Alexis Bledel as Rosie the Riveter
In 1942 the U.S. government commissioned the “We Can Do It!” poster, which featured an image of a character who became known as Rosie the Riveter. Her biceps-revealing shirtsleeves and determined look were meant to motivate American women to step out of the kitchen and into the factory to replace the men who had been pressed into service during World War II. And millions did just that, paving the way for us to pull down paychecks more than 60 years later.
“She’s a symbol of women getting things done. It shows that strength is beautiful.”—Alexis Bledel, 27, of this summer’s comedy Post Grad
Alicia Keys as First Lady Michelle Obama
Not only is Obama the first African American filling the position, but she’s already making best-dressed headlines for a style that ranges from couture to J.Crew. Raised in Chicago, Obama, 45, powered on to Princeton and Harvard Law School before beginning a career during which she met, mentored and married our current President. Hail to our newest smart, opinionated, chic First Lady!
“She has worked hard for everything she’s accomplished, and done so with grace and humility. So many women and girls can identify with her story.”—Alicia Keys, 28, whose most recent album is As I Am
America Ferrera as Dolores Huerta
A fierce advocate for migrant farmers, Huerta cofounded, with César Chávez, what became the United Farm Workers of America. In 1975 she played a critical role in enacting policies that allowed workers to bargain for better wages and conditions. Today, at age 79, Huerta continues to be active—last year she campaigned for Hillary Clinton’s presidential run.
“She saw her own opinion and voice as [something as] powerful as any man’s.”—America Ferrera, 25, of ABC’s Ugly Betty, holding a sign that reads “strike” in Spanish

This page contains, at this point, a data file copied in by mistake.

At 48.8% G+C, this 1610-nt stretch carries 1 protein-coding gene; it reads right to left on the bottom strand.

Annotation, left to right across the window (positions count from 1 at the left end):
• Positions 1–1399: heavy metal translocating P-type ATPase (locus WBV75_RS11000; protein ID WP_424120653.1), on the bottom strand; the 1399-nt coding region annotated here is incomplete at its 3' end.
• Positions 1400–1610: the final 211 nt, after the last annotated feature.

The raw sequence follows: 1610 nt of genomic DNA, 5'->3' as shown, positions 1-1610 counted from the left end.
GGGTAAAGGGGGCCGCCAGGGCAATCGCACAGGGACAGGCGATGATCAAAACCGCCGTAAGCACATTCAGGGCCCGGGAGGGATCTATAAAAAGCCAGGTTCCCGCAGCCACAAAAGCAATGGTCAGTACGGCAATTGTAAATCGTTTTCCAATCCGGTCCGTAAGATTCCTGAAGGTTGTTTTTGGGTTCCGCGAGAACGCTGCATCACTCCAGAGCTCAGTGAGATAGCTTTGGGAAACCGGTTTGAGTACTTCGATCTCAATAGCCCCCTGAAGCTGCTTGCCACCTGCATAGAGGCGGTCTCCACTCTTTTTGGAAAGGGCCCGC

Camilla Belle as Mary Tyler Moore
Mary Tyler Moore’s namesake television show debuted in 1970 and instantly became a megahit. A thirtysomething producer, Moore’s character, Mary Richards, was a sassy, single career woman who was more focused on having a satisfying work life and valuable friendships than husband hunting. But young women recognized Mary—and her working wardrobe of flared pants and wrapdresses—as themselves. And they never looked back.
“We all should continue to be as independent as Mary was and unapologetically push for equality in the workplace.”—Camilla Belle, 22, of the upcoming drama Three Stories About Joan
Chanel Iman as Althea Gibson
After years of playing segregated tennis, the late Althea Gibson tore down the color barrier of competition in 1950, when, at age 23, she became the first African American to compete in major U.S. championships—and, in 1957, the first to win Wimbledon. In her crisp whites, “the Jackie Robinson of tennis,” as she was known, won 11 major titles.
“She showed women…you can be sweaty, be gorgeous and do a great job.”—Chanel Iman, 19, cohost of MTV’s House of Style
Elisha Cuthbert as Brandi Chastain
Amazing moment in sports history #1: Chastain, then 31, scores the game-winning penalty kick against China in the first-ever women’s World Cup soccer final, in 1999. Amazing moment #2: Chastain dives to her knees and tears off her jersey in celebration. Newspapers debated whether to run the photo, and commentators were shocked that she exposed her—gasp!—sports bra. But they missed the point: This was a moment when women let out a collective roar of approval and little girls discovered a new hero.